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The obvious first step is to find and print a copy of the article by Butler, Finegan, and Siefried. In fact, do not proceed any further in reading this module until you have read the article. We will discuss in class what the authors do in the paper and how clearly they present their conclusions. In this first pass at the article you are to pay attention to how convincing you find their arguments to be. Since everyone in the class has completed an intermediate microeconomics course, your discussion of their conclusions should reflect your own experiences. Also, you need to be able to discuss in class the estimation strategy they use in the paper. In particular, you will need to be able to identify what the source of the data is and what equations did they estimate. Also, try to determine how the estimations in the "first" stage are used in the estimations of the "second" stage. Why did the authors use a two-stage estimation strategy?
Also, what do you think the authors mean in their description of their estimation strategy by their statement about the estimation methods they use:
Estimation Methods and Expectations
To cope with the selection bias problem, we use a two-stage estimation procedure. The first stage employs an ordered probit model to predict the highest level of calculus attained by each student prior to taking each intermediate economic theory course.... In the second stage, the student's grade in MICRO-2 ... (the `outcome') is regressed on the actual level of calculus attained, the grade earned in that calculus course, the predicted residual in the grade equation that we would expect on the basis of the actual level of calculus attained, and a roster of control variables reflecting ability and motivation. Individuals are the unit of observation. Ordinary least squares estimation is used because there are twelve categories of grades which are commonly interpreted as cardinal measures of performance (as is implied by the calculation of `grade point averages'). (Butler, Finegan, and Siegfried, 1998: 188)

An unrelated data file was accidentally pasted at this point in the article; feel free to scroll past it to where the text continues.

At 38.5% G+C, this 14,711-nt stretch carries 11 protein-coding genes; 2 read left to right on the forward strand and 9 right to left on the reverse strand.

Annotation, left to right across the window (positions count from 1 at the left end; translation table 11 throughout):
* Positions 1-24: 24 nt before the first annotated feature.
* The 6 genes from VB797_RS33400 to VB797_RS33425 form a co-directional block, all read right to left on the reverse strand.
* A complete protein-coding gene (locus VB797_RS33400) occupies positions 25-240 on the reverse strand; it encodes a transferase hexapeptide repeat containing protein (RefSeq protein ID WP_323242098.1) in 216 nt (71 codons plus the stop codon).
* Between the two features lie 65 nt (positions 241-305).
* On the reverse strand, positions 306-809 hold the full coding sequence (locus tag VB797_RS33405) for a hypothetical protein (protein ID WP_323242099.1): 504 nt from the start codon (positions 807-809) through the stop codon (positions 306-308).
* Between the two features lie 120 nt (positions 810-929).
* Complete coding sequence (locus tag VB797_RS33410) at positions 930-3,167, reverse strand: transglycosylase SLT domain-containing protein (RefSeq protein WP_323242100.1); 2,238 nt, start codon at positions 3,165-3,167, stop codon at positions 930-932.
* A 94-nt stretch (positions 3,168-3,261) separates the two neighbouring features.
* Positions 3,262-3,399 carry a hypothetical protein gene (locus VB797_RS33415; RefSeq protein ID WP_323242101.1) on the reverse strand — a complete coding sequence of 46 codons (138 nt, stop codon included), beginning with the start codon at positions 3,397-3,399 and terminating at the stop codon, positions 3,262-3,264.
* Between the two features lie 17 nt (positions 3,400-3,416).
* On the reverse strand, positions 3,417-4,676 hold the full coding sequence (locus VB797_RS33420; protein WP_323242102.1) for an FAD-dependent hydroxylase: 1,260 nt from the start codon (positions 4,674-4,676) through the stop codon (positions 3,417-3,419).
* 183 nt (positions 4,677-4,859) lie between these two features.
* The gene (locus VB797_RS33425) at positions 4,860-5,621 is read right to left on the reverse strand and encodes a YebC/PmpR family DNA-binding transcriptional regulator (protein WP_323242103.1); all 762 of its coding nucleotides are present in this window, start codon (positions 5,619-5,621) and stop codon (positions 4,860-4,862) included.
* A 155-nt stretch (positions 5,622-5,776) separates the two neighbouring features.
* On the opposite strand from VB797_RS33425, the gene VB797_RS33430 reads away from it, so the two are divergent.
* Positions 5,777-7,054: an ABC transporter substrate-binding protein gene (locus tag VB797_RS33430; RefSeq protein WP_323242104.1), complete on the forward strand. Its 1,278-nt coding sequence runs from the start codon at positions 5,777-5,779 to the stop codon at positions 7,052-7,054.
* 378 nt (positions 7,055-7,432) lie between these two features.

In what follows you are to “replicate” the equations the authors estimate in the paper for the intermediate microeconomics course. In order to complete this assignment you will need to figure out several things including (1) what an ordered-probit model is and (2) how to use Stata to estimate an ordered-probit model. In this section of the module we introduce the ordered-probit model. I strongly encourage you to consult Greene (1990: 703-706) for an excellent and clear discussion of the ordered-probit model. The discussion here follows Greene closely.
It is common for surveys to have questions that require the responder to choose one of several categories that have an innate order to them. For instance, most course evaluations ask the respondent to choose an answer to a question that reflects their agreement with a statement about the course. For instance, the question might read, "The Professor was interested in the material taught in the class" where the student completing the evaluation would choose a number from 1 to 9 where a 1 indicates complete disagreement with the statement and a 9 reflects complete agreement with the statement. Thus, there is an order to the potential answers. Using a logit, probit, or multilogit model would completely ignore this order. A linear regression is inappropriate because OLS treats the difference between answers of 1 and 2 as being the same as the difference between a 7 and and 8, when in fact the numbers only provide a ranking.
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